InvocationTargetException fix

A few years ago I started giving my students unit tests for past AP Computer Science free response questions.  It was pretty tedious to write them, but I’ve got most of them done.

Most of my tests use reflection to some level. In most cases it’s just to set instance variables before running another method so that I know it’s testing the method and not that the instance variables were set correctly. But sometimes I have to use reflection to call a private method, and that causes issues with InvocationTargetException when the student’s code doesn’t work.

An InvocationTargetException is when reflection calls a method and that method throws an exception. Fortunately, there is a getCause() method in the exception that returns the exception thrown by the tested code.

Here’s a method from my unit tests for the RouteCipher free response question on the 2011 exam.

public void test_MeetAtMidnight() throws Exception {
  RouteCipher rc = new RouteCipher( 3, 5 );
  setField( rc, "numRows", 3 );
  setField( rc, "numCols", 5 );
  Method m = RouteCipher.class.getDeclaredMethod( "fillBlock", new Class[]{ String.class } );
  m.setAccessible( true );

  // This is the problem line
  m.invoke( rc, "Meet at midnight" );

  String[][] exp = { { "M", "e", "e", "t", " " }, { "a", "t", " ", "m", "i" }, { "d", "n", "i", "g", "h" } };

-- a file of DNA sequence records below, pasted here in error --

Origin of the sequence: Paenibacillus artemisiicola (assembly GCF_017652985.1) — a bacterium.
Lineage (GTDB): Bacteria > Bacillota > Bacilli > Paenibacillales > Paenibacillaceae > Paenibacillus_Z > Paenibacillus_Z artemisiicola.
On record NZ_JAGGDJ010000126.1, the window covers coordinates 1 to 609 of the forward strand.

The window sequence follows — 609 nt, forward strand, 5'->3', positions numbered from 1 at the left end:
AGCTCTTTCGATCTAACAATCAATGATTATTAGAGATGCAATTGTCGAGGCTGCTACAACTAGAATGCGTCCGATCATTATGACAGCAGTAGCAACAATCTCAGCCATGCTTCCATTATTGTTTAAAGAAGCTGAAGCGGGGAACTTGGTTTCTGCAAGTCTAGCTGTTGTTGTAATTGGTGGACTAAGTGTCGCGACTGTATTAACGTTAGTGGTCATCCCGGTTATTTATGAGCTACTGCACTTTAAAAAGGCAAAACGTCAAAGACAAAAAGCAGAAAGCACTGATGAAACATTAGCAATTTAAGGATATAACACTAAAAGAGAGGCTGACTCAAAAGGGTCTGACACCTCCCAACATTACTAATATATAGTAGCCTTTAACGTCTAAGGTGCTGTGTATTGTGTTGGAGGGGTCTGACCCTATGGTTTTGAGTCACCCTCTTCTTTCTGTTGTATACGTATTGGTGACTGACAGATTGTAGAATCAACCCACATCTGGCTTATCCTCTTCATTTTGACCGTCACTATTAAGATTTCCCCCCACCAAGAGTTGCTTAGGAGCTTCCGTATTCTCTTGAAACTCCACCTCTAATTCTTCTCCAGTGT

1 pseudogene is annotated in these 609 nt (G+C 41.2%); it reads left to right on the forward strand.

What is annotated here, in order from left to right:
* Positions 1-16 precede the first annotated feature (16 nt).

String[][] act = getField( rc, "letterBlock" );

  assertArrayEquals( "fillBlock failed", exp, act );
}

It’s the line starting with m.invoke that we want to talk about.

This line calls a method m from the class rc. Not the easiest way to do it, but it’s necessary when the tested method, fillBlock in this case, is private. That’s also the line that will throw an InvocationTargetException when fillBlock throws an exception.

We’ll fix it with a try / catch.

public void test_MeetAtMidnight() throws Exception {
  RouteCipher rc = new RouteCipher( 3, 5 );
  setField( rc, "numRows", 3 );
  setField( rc, "numCols", 5 );
  Method m = RouteCipher.class.getDeclaredMethod( "fillBlock", new Class[]{ String.class } );
  m.setAccessible( true );
  try {
    m.invoke( rc, "Meet at midnight" );
  } catch ( InvocationTargetException e ) {
    throw (Exception) e.getCause();
  }
  String[][] exp = { { "M", "e", "e", "t", " " }, { "a", "t", " ", "m", "i" }, { "d", "n", "i", "g", "h" } };
  String[][] act = getField( rc, "letterBlock" );

  assertArrayEquals( "fillBlock failed", exp, act );
}

m.invoke still gets called the same way, but if it throws an InvocationTargetException it’s caught. Inside the catch we throw the cause of the exception which works out to be the exception from the student’s code.

One minor thing is that e.getCause() has to be cast as an Exception. It returns a Throwable and the test method throws an Exception.

 

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